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I have a bit more to say about the “warning label on the U.S. Constitution” story in Diane Macedo’s FoxNews.com report today, which is getting a lot of readership. Original posts here and here (& welcome KTRH, Lars Larson listeners). Update: statement from Wilder Publications courtesy Distaff View of the World.

Speaking of warnings, Bob Dorigo Jones has picked the finalists for his 13th annual Wacky Warning Labels Contest (on a go-cart: “This product moves when used”) and I’ve got a post on that at Cato at Liberty.

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The things you have to warn against these days [Ted at PoL]

I blogged at Cato at Liberty yesterday about a copy of the U.S. Constitution sold with a parental advisory warning (hat tip: reader Clark S.). According to the warning, it might be a good idea not to let kids read the nation’s founding document until having a discussion with them about how views on race, sex, etc. have changed since it was written. It’s just boilerplate, of course, as found on other books from the same publisher. More: Eugene Volokh and Damon Root, Reason “Hit and Run”. And reader L.S. points out that in their prefatory matter the publishers also purport to prohibit readers from using or reproducing the text of the Constitution without permission.

P.S. First Things commenter Jared: “I presume, in the interests of not being chauvinistic about the present, that which they publish written today also carries a similar warning label: ‘This book is a product of the cultural mores and prejudices of the early twenty-first century…'”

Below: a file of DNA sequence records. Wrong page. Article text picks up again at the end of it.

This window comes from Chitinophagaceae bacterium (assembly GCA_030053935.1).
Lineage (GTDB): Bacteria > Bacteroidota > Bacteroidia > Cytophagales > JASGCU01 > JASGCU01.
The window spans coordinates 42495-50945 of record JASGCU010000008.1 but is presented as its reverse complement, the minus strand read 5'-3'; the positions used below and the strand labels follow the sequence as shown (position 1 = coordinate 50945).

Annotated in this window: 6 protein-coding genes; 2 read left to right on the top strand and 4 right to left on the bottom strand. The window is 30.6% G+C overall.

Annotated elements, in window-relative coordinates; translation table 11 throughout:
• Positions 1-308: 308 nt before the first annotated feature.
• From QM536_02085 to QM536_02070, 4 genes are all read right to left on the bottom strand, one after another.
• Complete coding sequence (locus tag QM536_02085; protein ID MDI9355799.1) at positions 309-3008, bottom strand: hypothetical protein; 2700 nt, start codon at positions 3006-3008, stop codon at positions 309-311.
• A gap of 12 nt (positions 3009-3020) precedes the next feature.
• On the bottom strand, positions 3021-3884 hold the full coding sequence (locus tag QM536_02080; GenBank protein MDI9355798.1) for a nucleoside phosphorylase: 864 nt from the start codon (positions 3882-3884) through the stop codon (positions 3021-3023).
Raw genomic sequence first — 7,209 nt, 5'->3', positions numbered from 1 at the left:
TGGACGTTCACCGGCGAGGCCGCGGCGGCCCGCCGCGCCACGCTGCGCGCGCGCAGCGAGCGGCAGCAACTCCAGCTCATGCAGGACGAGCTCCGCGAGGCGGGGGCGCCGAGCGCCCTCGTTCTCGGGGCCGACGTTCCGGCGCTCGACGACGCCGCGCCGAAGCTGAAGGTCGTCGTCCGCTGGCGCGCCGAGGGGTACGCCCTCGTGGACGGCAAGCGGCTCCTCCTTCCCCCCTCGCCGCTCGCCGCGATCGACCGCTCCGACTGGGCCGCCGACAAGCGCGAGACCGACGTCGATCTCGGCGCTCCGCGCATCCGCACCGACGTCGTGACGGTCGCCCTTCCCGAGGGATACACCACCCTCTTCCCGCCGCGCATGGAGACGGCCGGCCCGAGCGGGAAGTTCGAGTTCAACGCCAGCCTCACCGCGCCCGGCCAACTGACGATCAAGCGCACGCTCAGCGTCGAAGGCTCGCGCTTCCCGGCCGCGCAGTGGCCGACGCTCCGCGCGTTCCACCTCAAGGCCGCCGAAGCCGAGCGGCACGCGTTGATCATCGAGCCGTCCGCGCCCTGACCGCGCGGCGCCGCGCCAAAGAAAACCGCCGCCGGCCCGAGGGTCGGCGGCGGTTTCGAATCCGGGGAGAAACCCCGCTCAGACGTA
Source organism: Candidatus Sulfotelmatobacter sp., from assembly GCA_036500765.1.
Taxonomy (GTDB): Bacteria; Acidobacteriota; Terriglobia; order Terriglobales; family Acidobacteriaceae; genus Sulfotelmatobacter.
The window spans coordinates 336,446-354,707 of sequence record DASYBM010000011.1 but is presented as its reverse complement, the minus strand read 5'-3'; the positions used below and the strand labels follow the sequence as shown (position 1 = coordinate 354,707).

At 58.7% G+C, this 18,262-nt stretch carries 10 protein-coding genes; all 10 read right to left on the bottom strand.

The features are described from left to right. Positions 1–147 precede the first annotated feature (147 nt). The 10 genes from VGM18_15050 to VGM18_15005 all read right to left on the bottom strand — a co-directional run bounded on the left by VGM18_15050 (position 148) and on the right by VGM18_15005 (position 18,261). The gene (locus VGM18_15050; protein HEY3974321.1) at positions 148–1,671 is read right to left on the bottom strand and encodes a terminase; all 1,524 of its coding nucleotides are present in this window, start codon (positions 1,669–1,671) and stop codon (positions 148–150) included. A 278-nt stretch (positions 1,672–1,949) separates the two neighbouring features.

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Funny warnings from Antenna Direct of Missouri [Consumerist] And Australian prawns (shrimp) are sold with a reassurance that the accompanying promotional material is “not implicitly or explicitly directed at minors, excluded persons, or vulnerable or disadvantaged groups.” [Hey, What Did I Miss? (Institute for Public Affairs)]

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Bruce Nye has a photo of a pointless new warning McDonald’s has posted in California stores to avoid litigation. The warning seems to have a side safety benefit: by the time you finish reading it, your coffee won’t be hot any more.

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January 16 roundup

by Ted Frank on January 16, 2010

TortsProf’s Christopher Robinette notes the exceedingly cautious language employed by the publisher of a book on the Walther P-38 pistol. “It’s sad that the publisher can’t even ‘approve of,’ never mind ‘advise’ or ‘encourage,’ the ‘use of’ the material ‘in any manner.'”

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Coffee cup warning

by Walter Olson on July 23, 2009

CoffeeCupWarningFourGreenis
From Cleveland’s Erie Island Coffee Co., which now has a shop in the city’s East Fourth St. restaurant district. Courtesy @fourgreenis who records it at Twitpic.

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Britain’s Daily Mail has a pictorial feature on superfluous warning signs (via Free-Range Kids). Another peril to watch out for: “uneven surfaces” on beach sand.